The Structures of Women’s Careers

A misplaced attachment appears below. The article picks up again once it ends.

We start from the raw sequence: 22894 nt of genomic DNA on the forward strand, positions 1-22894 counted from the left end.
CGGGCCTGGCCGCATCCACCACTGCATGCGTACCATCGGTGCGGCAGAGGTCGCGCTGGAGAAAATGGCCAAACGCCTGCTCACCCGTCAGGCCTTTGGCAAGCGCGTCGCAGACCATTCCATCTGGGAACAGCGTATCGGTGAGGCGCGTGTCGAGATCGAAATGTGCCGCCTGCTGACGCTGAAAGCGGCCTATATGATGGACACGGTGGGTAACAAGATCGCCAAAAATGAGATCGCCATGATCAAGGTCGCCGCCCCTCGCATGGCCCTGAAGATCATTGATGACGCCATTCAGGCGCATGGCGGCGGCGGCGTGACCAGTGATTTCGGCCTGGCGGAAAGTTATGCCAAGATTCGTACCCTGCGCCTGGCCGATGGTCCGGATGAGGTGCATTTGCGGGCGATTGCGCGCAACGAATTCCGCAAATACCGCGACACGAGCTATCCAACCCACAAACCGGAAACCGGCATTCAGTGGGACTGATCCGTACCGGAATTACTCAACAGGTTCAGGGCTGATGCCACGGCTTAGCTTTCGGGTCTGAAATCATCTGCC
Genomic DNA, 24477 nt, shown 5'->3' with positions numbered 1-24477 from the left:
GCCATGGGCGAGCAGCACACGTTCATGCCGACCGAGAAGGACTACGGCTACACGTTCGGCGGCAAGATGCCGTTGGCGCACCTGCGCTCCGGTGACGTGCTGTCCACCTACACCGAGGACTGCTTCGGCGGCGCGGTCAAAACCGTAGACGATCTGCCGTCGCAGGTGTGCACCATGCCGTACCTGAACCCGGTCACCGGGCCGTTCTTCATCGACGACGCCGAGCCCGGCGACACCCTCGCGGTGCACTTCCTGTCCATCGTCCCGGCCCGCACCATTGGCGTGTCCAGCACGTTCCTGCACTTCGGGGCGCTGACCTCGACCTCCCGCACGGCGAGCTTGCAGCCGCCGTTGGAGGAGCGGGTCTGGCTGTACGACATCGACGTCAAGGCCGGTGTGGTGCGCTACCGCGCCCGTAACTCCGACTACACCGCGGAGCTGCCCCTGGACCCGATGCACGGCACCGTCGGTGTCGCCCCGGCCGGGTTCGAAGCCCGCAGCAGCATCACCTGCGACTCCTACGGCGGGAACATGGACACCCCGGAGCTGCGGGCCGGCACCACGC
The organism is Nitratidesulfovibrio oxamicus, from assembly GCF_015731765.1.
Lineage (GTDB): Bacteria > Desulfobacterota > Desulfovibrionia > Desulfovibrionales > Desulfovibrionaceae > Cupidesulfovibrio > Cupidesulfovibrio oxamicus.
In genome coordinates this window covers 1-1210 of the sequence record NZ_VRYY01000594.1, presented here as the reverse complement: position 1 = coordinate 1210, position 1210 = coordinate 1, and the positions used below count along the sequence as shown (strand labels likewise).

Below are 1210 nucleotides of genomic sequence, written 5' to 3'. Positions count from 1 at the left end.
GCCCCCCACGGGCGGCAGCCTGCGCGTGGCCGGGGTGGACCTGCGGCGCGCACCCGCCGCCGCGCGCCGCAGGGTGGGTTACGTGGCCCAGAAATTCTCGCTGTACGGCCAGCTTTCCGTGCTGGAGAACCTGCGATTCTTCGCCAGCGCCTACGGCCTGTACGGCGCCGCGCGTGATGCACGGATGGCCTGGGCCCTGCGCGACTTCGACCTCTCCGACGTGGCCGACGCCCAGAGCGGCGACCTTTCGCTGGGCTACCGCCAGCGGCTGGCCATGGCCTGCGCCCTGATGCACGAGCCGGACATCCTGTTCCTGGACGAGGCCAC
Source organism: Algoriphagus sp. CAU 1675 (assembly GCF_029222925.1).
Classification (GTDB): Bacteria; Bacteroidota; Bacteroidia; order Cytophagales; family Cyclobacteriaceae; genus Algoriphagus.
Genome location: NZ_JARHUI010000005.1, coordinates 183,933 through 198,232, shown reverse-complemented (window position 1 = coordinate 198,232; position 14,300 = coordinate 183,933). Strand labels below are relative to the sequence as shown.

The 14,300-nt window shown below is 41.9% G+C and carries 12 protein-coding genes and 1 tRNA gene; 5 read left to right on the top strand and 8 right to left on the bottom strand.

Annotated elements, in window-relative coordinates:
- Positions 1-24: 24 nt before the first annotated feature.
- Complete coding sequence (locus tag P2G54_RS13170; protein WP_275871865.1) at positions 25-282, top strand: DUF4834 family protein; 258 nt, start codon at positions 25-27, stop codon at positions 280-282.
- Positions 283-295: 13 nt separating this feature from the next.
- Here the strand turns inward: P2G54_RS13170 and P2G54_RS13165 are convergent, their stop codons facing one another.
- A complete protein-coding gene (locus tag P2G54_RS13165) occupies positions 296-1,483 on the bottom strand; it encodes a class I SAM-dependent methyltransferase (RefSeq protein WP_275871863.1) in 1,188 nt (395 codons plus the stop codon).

The analysis of women’s work histories from the Women and Employment Survey data has permitted us to see patterns of women’s occupational and industrial mobility over their lifetime. The patterns emerge from the combination of women’s supply-side preferences and constraints which vary over their life cycle, with the structure of labour market opportunities; the structure has in some cases moulded itself to women’s acceptance of childcare responsibilities over family formation through the growth of part-time work. Women’s priorities also appear to vary over their life-cycle. In their early years of working, occupational preferences have priority whereas during the family formation period women often trade off their preferred occupation in order to obtain a job with fewer hours. Much downward occupational mobility resulted from women taking part-time jobs after childbirth. The hours of work thus become the main priority, over family formation, superseding occupational preferences, although the latter can come to dominate again in later life. A set of patterns of industrial mobility were also documented which are determined by women’s occupational rather than by their industrial choices.
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